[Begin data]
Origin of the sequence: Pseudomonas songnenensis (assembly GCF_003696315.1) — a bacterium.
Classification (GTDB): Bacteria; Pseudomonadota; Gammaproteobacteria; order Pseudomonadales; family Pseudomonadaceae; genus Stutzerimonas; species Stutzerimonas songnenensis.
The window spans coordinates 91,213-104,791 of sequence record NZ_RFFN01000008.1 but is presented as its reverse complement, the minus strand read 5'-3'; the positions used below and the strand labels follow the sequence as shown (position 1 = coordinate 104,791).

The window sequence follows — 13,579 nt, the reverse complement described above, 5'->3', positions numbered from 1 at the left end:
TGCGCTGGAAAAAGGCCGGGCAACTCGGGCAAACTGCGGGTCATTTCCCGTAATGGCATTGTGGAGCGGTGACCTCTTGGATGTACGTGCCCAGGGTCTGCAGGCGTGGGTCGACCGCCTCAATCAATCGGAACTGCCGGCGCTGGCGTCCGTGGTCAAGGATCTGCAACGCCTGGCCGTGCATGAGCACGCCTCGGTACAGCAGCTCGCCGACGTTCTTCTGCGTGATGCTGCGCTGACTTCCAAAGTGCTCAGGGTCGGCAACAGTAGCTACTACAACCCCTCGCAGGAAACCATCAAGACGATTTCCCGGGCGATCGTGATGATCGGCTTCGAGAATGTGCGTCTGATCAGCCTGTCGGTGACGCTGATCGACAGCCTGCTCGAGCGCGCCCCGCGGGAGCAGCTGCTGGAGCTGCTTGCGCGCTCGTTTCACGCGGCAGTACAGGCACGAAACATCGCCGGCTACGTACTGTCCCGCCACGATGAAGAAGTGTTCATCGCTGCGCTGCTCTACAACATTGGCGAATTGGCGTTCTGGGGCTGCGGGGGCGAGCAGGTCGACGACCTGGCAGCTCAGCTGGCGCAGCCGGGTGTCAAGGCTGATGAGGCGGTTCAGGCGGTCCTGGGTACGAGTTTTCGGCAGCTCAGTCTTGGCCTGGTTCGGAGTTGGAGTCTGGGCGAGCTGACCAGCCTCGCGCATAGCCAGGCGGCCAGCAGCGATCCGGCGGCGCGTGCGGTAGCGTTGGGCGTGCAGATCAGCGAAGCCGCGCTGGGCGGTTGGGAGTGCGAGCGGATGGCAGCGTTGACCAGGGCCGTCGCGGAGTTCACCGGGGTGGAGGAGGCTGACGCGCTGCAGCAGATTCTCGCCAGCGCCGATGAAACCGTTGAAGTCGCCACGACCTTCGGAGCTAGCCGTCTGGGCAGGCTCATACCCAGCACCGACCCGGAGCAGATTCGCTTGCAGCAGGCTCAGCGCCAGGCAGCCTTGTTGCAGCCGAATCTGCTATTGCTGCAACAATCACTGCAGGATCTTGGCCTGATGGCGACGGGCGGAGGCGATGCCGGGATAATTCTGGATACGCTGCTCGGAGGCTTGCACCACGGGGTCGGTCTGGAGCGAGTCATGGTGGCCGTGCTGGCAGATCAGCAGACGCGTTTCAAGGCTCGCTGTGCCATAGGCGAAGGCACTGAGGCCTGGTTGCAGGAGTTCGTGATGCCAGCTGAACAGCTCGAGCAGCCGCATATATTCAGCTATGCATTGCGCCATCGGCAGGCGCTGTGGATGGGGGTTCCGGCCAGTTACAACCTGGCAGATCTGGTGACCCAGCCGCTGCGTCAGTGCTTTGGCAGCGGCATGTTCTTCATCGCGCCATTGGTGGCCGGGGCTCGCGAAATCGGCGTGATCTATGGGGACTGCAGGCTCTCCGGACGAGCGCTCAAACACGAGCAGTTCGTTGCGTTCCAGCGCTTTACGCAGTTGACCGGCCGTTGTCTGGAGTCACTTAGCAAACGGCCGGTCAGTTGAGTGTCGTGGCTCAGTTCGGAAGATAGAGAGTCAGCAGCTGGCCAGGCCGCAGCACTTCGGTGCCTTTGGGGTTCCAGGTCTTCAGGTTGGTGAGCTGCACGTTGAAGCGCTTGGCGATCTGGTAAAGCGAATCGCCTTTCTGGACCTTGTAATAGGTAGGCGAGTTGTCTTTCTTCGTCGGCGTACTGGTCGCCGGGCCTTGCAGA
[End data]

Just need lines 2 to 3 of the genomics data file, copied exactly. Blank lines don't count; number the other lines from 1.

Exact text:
Classification (GTDB): Bacteria; Pseudomonadota; Gammaproteobacteria; order Pseudomonadales; family Pseudomonadaceae; genus Stutzerimonas; species Stutzerimonas songnenensis.
The window spans coordinates 91,213-104,791 of sequence record NZ_RFFN01000008.1 but is presented as its reverse complement, the minus strand read 5'-3'; the positions used below and the strand labels follow the sequence as shown (position 1 = coordinate 104,791).